Friday, November 22, 2019

Nelson Mandela’s grandson condemns “Israeli apartheid” at Palestine Expo in London


By Patty Diphusa - July 08, 2019
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Palestine Expo, the largest Palestine event in Europe was held in London on 6-7 July.

 

Among those invited to talk was the grandson of Nelson Mandela and South African Member of Parliament, Nkosi Zwelivelile Mandela. In his speech, he asserted that “we (South-Africans) have a moral duty to support the BDS and to support the Palestinian struggle”. 

 

Addressing a large audience, Mandela said that the Nation-State Law "confirmed what we have always known to be the true character and reality of Israel: Israel is an apartheid state". 

 

The Nation State Law, passed in 2018, declared Israel to be the historical homeland of the Jewish people, was denounced by many at the time as racist an undemocratic.

 

"Apartheid Israel perpetuates statutory discrimination through the very definition by the law as a Jewish state; by doing so it renders non-Jews as second-class citizens, alternately as foreigners in the land of their birth," Mandela stated.

During his speech, Mandela also addressed the attempt of the pro-occupation group UK Lawyers for Israel to cancel the Palestine Expo, labelling them as “defenders of a crime against humanity”.

 

The Palestine Expo was organised by British NGO Friends of Al Aqsa (FOA) to “proudly celebrate 

Palestinian art, history and culture whilst fostering discussion and activism in the UK”. 

 

During the two event days, a variety of offers were available to visitors. Interactive installations including a walk-through model of a checkpoint were used to highlight the human rights violations against Palestinians freedom of movement.

 

Conferences and talks were led by world-renowned scholars and activists from across Palestine and the world such as Palestinian Professor Joseph Massad, an Israeli journalist for Haaretz Gideon Levy, Palestinian Members of the Israeli Knesset Ahmad Tibi and Yousef Jabareen, and Palestinian activist and CEO of Gaza-based business Green Cake Majd Masharawi.

 

A main focus of the event was culture and heritage, allowing attendees to participate in exhibitions of Palestinian culture: from bridal wear and fashion, Palestinian-Bedouin coffee workshops, history and significance of olive trees in Palestine to Darbuka and Dabke dancing.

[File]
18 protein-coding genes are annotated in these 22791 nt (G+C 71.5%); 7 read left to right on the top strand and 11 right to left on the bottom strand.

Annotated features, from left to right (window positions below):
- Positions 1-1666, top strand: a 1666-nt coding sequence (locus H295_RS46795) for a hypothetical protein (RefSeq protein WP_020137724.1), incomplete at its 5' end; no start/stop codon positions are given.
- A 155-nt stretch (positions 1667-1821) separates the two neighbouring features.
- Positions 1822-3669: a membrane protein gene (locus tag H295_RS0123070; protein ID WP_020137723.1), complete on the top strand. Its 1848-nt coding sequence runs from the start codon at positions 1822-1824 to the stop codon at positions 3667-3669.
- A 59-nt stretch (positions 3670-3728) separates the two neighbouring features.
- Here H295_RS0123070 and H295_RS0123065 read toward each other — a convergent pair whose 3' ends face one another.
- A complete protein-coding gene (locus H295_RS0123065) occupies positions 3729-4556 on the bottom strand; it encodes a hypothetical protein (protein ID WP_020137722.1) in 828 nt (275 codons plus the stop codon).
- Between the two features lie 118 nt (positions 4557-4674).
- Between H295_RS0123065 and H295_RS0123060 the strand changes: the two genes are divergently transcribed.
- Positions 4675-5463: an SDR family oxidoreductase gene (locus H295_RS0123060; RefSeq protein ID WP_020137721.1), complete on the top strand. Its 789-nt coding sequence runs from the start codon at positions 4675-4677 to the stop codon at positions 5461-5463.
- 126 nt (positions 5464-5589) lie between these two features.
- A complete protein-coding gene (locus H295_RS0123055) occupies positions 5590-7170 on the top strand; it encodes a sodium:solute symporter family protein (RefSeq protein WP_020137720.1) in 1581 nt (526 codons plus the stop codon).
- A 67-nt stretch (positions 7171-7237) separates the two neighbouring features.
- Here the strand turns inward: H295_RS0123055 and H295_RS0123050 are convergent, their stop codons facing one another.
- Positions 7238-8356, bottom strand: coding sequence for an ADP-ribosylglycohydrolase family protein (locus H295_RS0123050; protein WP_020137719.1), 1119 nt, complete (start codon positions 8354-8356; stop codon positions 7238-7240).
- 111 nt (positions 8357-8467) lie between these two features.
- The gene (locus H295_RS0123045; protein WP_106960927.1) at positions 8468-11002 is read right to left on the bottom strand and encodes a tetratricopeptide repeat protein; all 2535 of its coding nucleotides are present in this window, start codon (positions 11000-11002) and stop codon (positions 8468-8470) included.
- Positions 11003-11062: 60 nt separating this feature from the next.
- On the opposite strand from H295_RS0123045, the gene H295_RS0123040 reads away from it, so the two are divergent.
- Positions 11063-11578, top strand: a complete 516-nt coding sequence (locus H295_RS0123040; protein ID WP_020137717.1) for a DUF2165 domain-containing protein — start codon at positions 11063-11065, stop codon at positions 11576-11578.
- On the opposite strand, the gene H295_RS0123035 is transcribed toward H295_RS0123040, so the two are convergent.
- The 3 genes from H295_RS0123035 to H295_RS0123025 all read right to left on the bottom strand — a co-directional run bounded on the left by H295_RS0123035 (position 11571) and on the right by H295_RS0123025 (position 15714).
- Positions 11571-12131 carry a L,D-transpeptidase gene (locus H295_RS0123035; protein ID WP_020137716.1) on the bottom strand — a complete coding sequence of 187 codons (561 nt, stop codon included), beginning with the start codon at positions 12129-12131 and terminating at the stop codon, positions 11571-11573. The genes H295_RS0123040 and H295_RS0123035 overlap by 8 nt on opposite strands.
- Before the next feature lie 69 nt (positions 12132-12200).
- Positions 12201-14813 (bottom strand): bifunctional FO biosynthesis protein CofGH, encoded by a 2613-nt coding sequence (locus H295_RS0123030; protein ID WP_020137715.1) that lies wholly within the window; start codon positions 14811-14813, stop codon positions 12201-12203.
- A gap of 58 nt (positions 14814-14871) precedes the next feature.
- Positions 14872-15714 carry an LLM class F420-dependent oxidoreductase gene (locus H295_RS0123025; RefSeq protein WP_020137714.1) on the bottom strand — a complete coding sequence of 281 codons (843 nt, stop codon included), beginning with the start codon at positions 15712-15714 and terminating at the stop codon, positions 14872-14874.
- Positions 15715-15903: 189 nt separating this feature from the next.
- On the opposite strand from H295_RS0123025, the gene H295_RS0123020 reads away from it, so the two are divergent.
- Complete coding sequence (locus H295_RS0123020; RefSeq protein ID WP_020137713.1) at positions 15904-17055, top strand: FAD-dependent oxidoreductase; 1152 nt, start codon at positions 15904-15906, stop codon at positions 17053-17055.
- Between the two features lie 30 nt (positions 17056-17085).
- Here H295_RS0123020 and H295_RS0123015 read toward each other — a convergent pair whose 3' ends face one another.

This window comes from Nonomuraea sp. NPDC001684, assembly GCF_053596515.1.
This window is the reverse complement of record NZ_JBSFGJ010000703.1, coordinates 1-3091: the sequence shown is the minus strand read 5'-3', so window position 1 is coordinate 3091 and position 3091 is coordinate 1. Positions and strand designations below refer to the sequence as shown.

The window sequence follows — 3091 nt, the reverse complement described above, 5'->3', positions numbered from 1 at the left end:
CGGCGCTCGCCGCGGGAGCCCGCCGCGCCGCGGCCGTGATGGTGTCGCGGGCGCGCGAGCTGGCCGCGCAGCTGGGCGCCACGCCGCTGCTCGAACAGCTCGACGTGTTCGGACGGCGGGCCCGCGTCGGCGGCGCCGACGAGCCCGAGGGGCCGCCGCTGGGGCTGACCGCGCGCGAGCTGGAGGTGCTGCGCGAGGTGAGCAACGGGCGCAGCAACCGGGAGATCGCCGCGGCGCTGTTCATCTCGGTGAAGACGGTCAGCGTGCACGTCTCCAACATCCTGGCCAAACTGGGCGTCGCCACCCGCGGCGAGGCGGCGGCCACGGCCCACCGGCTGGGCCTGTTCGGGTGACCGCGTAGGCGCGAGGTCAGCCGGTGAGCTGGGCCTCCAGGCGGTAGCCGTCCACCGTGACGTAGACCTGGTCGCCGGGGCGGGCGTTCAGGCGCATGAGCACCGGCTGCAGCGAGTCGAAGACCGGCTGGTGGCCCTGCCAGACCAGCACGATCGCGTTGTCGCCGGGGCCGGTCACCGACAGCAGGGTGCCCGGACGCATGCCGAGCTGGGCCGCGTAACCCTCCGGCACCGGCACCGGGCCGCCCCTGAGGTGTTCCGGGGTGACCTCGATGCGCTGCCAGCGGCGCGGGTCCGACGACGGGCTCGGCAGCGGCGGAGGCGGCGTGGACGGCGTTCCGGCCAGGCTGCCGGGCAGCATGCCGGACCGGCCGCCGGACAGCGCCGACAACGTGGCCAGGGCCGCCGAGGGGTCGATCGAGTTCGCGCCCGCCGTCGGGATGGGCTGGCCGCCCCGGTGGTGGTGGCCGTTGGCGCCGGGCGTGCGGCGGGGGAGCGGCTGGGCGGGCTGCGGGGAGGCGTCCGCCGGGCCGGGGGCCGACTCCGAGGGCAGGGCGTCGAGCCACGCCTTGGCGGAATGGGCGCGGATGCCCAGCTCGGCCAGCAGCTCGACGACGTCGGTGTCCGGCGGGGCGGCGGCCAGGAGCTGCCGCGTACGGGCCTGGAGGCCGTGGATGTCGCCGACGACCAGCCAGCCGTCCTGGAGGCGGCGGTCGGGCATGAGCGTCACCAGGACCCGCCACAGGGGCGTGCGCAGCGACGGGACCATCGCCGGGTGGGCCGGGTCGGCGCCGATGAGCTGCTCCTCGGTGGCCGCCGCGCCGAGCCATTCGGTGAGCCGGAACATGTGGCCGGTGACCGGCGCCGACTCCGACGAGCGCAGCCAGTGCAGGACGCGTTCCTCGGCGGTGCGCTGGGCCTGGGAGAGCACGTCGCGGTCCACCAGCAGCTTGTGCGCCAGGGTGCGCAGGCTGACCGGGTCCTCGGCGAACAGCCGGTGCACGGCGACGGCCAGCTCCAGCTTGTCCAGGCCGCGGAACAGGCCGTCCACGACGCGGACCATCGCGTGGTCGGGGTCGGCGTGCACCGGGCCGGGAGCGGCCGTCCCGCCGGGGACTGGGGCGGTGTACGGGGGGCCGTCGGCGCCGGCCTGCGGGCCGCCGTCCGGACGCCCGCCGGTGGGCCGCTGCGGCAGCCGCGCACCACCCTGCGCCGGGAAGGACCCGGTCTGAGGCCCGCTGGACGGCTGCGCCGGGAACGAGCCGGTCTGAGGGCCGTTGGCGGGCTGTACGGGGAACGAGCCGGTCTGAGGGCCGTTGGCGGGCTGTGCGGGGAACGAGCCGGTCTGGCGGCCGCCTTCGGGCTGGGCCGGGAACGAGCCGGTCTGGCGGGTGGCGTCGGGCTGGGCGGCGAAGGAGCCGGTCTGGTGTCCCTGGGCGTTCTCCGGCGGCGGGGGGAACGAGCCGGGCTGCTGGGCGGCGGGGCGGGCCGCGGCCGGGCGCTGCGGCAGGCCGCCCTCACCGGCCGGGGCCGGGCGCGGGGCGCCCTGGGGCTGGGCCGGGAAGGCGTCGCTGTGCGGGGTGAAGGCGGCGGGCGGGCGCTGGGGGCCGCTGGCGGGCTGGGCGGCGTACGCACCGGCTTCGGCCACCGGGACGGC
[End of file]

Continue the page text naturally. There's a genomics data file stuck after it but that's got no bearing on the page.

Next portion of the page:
The event was supported by a team of NGOs of Palestinian, international and Jewish origin, both Israelis and non-Israelis. Last year the event attracted 15,000 visitors. 

 

Among the Jewish organisations coordinating the event was the Israeli Committee Against House Demolitions (ICAHD), Jewish Voice for Labour (JVL) and Jews for Justice for Palestinians (JJP), all of which are committed to rejecting occupation in Palestine. 

 

JJP maintains that “it is crucial that Jews speak out for Palestinians’ human rights”. According to JVL, they stand “against wrongs and injustice to Palestinians” and oppose “attempts to widen the definition of antisemitism beyond its meaning of hostility towards or discrimination against Jews as Jews”. 

 

This event has not only been regarded as important for its contribution to foster discussion and activism in the UK and elsewhere but also because culture and heritage are spheres of resistance. 

 

As Palestinian Professor at Birzet University and Minister of Culture Ehab Bassaiso stated, “in Palestine, cultural activity is also an act of resistance. On the one hand, it derives its strength from the need to preserve our people’s collective memory and history, as it must reinforce and uphold our national – rather than colonial – narrative,” Bassaiso said.

 

“On the other hand, culture in Palestine must be used today as a tool today to help us face the policies of exclusion, extremism, oppression, and discrimination”.

 

 

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